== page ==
Title:

Mechanics of molecular collisions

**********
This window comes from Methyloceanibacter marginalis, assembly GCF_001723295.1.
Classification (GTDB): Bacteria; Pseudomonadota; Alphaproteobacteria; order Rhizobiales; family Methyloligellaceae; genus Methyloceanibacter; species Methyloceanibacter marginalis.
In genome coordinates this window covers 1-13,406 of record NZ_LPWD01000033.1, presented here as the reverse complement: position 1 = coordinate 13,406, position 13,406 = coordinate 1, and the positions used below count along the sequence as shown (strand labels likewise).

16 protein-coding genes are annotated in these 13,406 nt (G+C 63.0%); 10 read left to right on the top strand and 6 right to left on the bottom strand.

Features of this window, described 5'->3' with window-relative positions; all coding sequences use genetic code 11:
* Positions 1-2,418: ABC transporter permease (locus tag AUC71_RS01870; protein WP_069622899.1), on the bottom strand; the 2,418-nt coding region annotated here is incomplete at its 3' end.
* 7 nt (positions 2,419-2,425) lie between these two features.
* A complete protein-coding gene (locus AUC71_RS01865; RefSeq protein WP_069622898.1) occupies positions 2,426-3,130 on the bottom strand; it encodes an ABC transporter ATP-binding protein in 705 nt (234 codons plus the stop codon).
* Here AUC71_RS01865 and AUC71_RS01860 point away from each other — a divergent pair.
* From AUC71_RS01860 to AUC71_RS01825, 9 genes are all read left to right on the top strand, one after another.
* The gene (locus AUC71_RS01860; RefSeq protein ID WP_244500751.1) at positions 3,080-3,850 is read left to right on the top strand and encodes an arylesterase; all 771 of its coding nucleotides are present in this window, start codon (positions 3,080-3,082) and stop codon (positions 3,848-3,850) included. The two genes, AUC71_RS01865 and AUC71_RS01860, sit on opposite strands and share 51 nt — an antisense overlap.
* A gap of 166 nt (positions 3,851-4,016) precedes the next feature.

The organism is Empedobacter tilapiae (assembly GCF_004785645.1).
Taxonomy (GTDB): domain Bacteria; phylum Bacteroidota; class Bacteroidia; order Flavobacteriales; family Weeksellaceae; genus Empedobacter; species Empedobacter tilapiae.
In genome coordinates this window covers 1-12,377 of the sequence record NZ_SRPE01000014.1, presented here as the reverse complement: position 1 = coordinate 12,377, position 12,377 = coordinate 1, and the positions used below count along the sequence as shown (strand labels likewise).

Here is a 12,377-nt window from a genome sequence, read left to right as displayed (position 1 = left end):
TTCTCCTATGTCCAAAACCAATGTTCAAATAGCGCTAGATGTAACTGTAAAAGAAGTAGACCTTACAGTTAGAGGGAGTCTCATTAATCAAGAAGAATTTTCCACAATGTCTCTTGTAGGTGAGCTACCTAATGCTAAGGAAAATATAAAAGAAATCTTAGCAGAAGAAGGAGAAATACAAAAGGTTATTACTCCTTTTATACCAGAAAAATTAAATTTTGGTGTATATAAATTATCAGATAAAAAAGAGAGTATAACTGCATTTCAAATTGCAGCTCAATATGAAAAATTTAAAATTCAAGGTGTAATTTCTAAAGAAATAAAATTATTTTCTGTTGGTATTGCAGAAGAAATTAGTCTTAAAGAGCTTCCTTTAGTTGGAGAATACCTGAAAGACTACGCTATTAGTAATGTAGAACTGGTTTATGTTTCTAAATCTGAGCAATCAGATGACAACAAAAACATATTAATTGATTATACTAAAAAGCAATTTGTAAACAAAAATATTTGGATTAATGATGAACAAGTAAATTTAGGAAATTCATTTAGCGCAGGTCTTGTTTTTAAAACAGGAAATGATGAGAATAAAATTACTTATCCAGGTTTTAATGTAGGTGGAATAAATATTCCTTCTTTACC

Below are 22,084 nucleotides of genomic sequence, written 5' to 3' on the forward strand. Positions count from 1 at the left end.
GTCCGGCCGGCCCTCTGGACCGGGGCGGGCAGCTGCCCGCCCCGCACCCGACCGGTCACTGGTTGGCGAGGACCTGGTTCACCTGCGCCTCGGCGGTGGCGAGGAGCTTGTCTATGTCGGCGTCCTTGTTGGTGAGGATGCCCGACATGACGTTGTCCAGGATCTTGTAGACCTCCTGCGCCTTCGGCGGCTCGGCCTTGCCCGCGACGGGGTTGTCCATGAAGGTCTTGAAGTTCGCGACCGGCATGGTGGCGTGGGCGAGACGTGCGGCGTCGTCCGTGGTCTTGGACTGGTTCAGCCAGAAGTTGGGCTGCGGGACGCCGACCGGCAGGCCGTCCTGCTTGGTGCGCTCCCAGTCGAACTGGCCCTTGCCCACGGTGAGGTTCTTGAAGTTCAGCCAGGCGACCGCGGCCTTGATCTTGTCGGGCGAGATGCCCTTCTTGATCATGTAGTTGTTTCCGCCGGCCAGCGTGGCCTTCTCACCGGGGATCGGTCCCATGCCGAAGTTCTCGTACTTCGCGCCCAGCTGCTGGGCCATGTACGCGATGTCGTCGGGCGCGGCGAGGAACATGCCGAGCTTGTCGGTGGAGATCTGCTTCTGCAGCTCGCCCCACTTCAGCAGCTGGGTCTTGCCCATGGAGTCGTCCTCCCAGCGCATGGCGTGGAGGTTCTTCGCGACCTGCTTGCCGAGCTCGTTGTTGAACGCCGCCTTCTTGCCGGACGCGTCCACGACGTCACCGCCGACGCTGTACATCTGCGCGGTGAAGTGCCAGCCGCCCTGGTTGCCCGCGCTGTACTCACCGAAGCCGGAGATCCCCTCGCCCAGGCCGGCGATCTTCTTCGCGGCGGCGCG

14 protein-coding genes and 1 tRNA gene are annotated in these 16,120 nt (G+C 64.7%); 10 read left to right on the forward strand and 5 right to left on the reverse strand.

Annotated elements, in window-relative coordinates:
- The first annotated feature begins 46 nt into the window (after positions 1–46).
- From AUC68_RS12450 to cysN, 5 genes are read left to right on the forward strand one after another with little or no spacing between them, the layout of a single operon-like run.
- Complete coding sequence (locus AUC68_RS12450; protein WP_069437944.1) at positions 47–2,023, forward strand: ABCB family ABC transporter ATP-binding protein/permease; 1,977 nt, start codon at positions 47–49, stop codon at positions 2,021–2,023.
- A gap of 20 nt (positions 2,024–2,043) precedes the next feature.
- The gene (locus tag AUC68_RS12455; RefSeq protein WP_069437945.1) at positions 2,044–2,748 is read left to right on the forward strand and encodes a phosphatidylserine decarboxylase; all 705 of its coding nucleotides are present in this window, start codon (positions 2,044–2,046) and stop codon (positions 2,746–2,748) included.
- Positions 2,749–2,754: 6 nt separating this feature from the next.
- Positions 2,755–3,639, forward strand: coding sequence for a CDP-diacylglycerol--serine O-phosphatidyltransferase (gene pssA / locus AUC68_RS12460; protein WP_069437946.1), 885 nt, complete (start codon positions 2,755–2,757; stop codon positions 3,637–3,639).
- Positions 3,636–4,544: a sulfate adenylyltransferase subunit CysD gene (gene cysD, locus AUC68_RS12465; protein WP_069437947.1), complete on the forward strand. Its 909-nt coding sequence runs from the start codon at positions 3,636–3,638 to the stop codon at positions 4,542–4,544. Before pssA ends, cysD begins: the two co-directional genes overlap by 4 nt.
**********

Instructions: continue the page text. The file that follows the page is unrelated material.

This thesis presents a semiclassical development of the theory required for the interpretation of thermal energy molecular beam experiments in the study of molecular interactions, and for the prediction of new effects. Chapter (1) provides a brief introduction to molecular scattering and describes the work in the following Chapters. In Chapter (2), semiclassical connection formulae based on an exact solution of the Schrandouml;dinger equation for a parabolic well and a parabolic barrier are derived and their properties developed. These results are required in later Chapters. The connection formulae for a parabolic well (barrier) are valid for energies which lie either above orbelow the well minimum (barrier maximum) and provide a direct connection between one classically disallowed (allowed) region and another. These connection formulae contain important quantum correction functions which remove certain singularities from the semiclassical analysis. Chapter (3) presents a semiclassical analysis of resonance effects in molecular orbiting collisions. The explicit introduction of a complex energy is used to characterize the quasistationary states in the dip of the effective potential for the collision. Expressions for the resonance energies and widths of the quasistationary states are derived from the semiclassical wavefunction, obtained with the help of the connection formulae in Chapter (2), and a formula is given for the resonant contribution to the measurable total elastic cross section. In Chapter (4), a quantum mechanical theory is developed for an electronically adiabatic bimolecular exchange reaction, with the restriction that the three atoms are constrained to move on a straight line but with the whole system free to rotate in three dimensions. An important feature of the analysis is the use of a set of coordinates which pass smoothly from those suited to reactants to those suited to products. A vibrationally adiabatic approximation is used to reduce the scattering problem to the solution of one dimensional Schrandouml;dinger equations. Semiclassical techniques are used to evaluate the partial wave summations that occur in the theory and elastic and reactive differential cross sections are calculated for three different kinds of potential surface. An interesting feature of the calculations is the occurrence of a new kind of rainbow effect, which is named a 'cubic' rainbow since it arises when the deflection function varies cubically with impact parameter. The classical and semiclassical theory of cubic rainbows is developed. Chapter (5) investigates the effect of a dip in the activation barrier for a chemical reaction using the model developed in Chapter (4). The complex energy techniques introduced in Chapter (3) are used to relate the resonance tunnelling through the barriers to BreitWigner theory. A novel feature of the theory is the use of a complex energy with an imaginary part that may be positive, negative or zero. Such a complex energy is the natural consequence of applying a 'forward moving waves only' boundary condition and the sign of the imaginary term has a straightforward interpretation in terms of the population of states within the dip. Chapter (6) investigates the effect of the rotational motion of the reactants on the differential cross sections of a chemical reaction. In order to allow a tractable development of the theory, a model is adopted with the following restrictions: first the atoms are constrained to move in a plane and secondly the central atom is given an infinite mass. The use of a set of natural collision coordinates and an adiabatic separation of variables is used to reduce the scattering problem to the solution of one dimensional Schrandouml;dinger equations. Partial wave expansions for the elastic and reactive scattering amplitudes are obtained. Appendix (A) is devoted to various numerical aspects of the theory. The properties of the integral: andinfin;   andint;  exp[i(x^{4} + ax)]dx,  andinfin;   which characterizes the semiclassical description of the cubic rainbow effect are considered together with its numerical evaluation. Numerical methods for the evaluation of phase integrals and their derivatives are described when one of the integration limits is zero (existing methods break down for this case). Appendix (B) presents a discussion of two dimensional elastic scattering from a central potential for use in conjunction with Chapter (6). The topics considered include the partial wave expansion of the wavefunction, the semiclassical approximation for the phase shift and the correspondence with classical two dimensional scattering.